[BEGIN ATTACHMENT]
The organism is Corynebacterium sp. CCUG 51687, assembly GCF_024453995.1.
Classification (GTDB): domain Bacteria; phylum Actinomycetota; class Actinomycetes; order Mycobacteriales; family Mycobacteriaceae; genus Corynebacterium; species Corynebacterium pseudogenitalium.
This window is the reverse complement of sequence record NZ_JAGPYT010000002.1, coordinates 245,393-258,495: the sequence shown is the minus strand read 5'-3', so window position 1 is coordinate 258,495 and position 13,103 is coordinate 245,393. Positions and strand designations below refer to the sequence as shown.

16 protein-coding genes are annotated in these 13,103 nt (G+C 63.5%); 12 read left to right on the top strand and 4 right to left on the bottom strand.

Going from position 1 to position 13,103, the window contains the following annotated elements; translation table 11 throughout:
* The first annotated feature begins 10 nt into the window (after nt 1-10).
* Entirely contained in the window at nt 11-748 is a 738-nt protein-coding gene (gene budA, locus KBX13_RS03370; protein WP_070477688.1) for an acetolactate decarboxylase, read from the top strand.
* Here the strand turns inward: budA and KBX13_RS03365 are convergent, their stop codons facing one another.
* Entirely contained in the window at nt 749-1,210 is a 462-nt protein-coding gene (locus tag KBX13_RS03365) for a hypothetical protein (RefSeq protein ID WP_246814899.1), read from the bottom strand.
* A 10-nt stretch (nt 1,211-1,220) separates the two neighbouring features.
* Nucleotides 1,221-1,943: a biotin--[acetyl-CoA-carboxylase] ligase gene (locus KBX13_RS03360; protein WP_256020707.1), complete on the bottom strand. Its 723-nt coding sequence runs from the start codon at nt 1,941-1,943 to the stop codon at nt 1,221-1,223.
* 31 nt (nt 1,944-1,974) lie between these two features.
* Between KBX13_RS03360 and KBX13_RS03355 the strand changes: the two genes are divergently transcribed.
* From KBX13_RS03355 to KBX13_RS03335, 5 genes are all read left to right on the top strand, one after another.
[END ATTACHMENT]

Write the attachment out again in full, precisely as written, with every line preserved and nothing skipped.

The organism is Corynebacterium sp. CCUG 51687, assembly GCF_024453995.1.
Classification (GTDB): domain Bacteria; phylum Actinomycetota; class Actinomycetes; order Mycobacteriales; family Mycobacteriaceae; genus Corynebacterium; species Corynebacterium pseudogenitalium.
This window is the reverse complement of sequence record NZ_JAGPYT010000002.1, coordinates 245,393-258,495: the sequence shown is the minus strand read 5'-3', so window position 1 is coordinate 258,495 and position 13,103 is coordinate 245,393. Positions and strand designations below refer to the sequence as shown.

16 protein-coding genes are annotated in these 13,103 nt (G+C 63.5%); 12 read left to right on the top strand and 4 right to left on the bottom strand.

Going from position 1 to position 13,103, the window contains the following annotated elements; translation table 11 throughout:
* The first annotated feature begins 10 nt into the window (after nt 1-10).
* Entirely contained in the window at nt 11-748 is a 738-nt protein-coding gene (gene budA, locus KBX13_RS03370; protein WP_070477688.1) for an acetolactate decarboxylase, read from the top strand.
* Here the strand turns inward: budA and KBX13_RS03365 are convergent, their stop codons facing one another.
* Entirely contained in the window at nt 749-1,210 is a 462-nt protein-coding gene (locus tag KBX13_RS03365) for a hypothetical protein (RefSeq protein ID WP_246814899.1), read from the bottom strand.
* A 10-nt stretch (nt 1,211-1,220) separates the two neighbouring features.
* Nucleotides 1,221-1,943: a biotin--[acetyl-CoA-carboxylase] ligase gene (locus KBX13_RS03360; protein WP_256020707.1), complete on the bottom strand. Its 723-nt coding sequence runs from the start codon at nt 1,941-1,943 to the stop codon at nt 1,221-1,223.
* 31 nt (nt 1,944-1,974) lie between these two features.
* Between KBX13_RS03360 and KBX13_RS03355 the strand changes: the two genes are divergently transcribed.
* From KBX13_RS03355 to KBX13_RS03335, 5 genes are all read left to right on the top strand, one after another.